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How a 9/11 hero worked to rebuild New York’s fire department

Sal Cassano spent more than four decades in the New York City Fire Department, serving as a crucial leader before, during and after the Sept. 11, 2001 terrorist...

Sal Cassano spent more than four decades in the New York City Fire Department, serving as a crucial leader before, during and after the Sept. 11, 2001 terrorist attacks that took the lives of more than 300 members of the department.

“On September 11, I was a commander overseeing the borough of Manhattan,” Cassano explained.

When Cassano initially heard that there had been an explosion at the World Trade Center, he assumed it was some kind of construction accident.

Then he received word that the blast was actually an airplane that had crashed into the North Tower.

“We knew right at that moment that it was going to be the most difficult day that we all faced no matter how much experience we had,” Cassano said.

As Cassano arrived at the scene, he heard another explosion and saw debris rain down from the sky. He had to duck for cover and soon realized that the South Tower had also been hit by a plane.

The sky was blue and the weather was gorgeous.

There was no way a pilot could have been disoriented on such a perfect day, Cassano thought to himself.

“We already knew this had been a terrorist attack and it wasn’t an accident,” Cassano said.

It wasn’t long before the South Tower collapsed, and Cassano and his team started focusing their attention on getting people out of the North Tower.

They moved their units and resources in that direction.

“I heard a loud roar, which I thought was another plane coming,” Cassano explained. “I looked up and it was the North Tower collapsing right in front of our eyes.”

Cassano tried to protect himself by ducking under a fire rig that was parked nearby, but he was injured by falling debris.

He was taken to a hospital and treated, and then went straight to the fire department’s headquarters to help coordinate the response, working to determine how many people were missing, where injured people were being taken and which command posts had been destroyed by the buildings collapsing.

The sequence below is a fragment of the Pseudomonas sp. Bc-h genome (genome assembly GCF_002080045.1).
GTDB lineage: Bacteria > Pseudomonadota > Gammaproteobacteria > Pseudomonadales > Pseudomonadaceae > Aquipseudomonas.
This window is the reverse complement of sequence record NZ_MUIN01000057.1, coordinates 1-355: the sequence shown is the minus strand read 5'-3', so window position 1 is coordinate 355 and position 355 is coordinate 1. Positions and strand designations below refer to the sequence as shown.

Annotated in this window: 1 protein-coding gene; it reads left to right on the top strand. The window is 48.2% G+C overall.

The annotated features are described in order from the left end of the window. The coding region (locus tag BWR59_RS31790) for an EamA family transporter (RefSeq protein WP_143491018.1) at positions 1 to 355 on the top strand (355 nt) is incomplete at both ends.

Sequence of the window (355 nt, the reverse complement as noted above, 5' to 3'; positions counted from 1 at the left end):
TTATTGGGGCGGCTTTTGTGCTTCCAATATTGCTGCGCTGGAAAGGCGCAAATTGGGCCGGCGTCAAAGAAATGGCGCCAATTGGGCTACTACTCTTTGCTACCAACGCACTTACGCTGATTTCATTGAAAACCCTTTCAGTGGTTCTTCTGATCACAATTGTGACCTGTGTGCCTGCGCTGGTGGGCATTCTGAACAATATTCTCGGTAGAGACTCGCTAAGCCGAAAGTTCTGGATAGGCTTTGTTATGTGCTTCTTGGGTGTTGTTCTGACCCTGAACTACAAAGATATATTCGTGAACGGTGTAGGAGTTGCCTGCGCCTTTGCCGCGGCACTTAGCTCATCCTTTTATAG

“The day went into night, the night went into the next day, and the next day went into the night,” said Cassano. “When I got home it was two days later.”

Rebuilding the department

Cassano’s extraordinary courage and leadership on 9/11 was not overlooked by department leaders.

Immediately following the attacks, he was appointed to serve as chief of operations.

“I dedicated myself to ensuring that the department would be rebuilt and that we would be prepared for any incident,” said Cassano.

There was concern that recruiting and hiring new people would be nearly impossible after such a horrific event, as prospective firefighters learned that they could be first responders to a terrorist attack.

However, there was more interest than anyone could have predicted.

More than 60,000 people applied.

“It was overwhelming,” Cassano said. “Right then and there, we knew we were going to be okay as a department. We just had the responsibility to give them all the information, training, equipment and tools they needed to become the best firefighters they could become.”

The New York City Fire Department studied every detail of what happened on 9/11, including what went right, what went wrong and how the department could make improvements.

In terms of preparedness, the department is now “light years” ahead of where it was before the attacks, according to Cassano.

“We’re better because of the lessons we learned,” Cassano said. “We send people out all over the country to share our experiences, policies and procedures so those lessons have spread throughout the nation.”

In 2010, Cassano was appointed by the mayor to be fire commissioner, leading the nation’s largest fire department with more than 16,000 employees until he retired in 2014.

Looking back on 9/11

When the anniversary of 9/11 comes up, Cassano has mixed emotions.

“I saw my closest friends get killed so it brings back those memories, but it also brings back the memories of the bravery that I saw,” Cassano said.

Each year, Cassano spends the day going to the memorial at the World Trade Center site where he visits with fire officials and families of victims.

He remembers the tremendous sacrifices that were made and how all of their lives were changed forever.

“Sometimes it seems like it happened 100 years ago, and then some days it feels like it was yesterday,” Cassano said.

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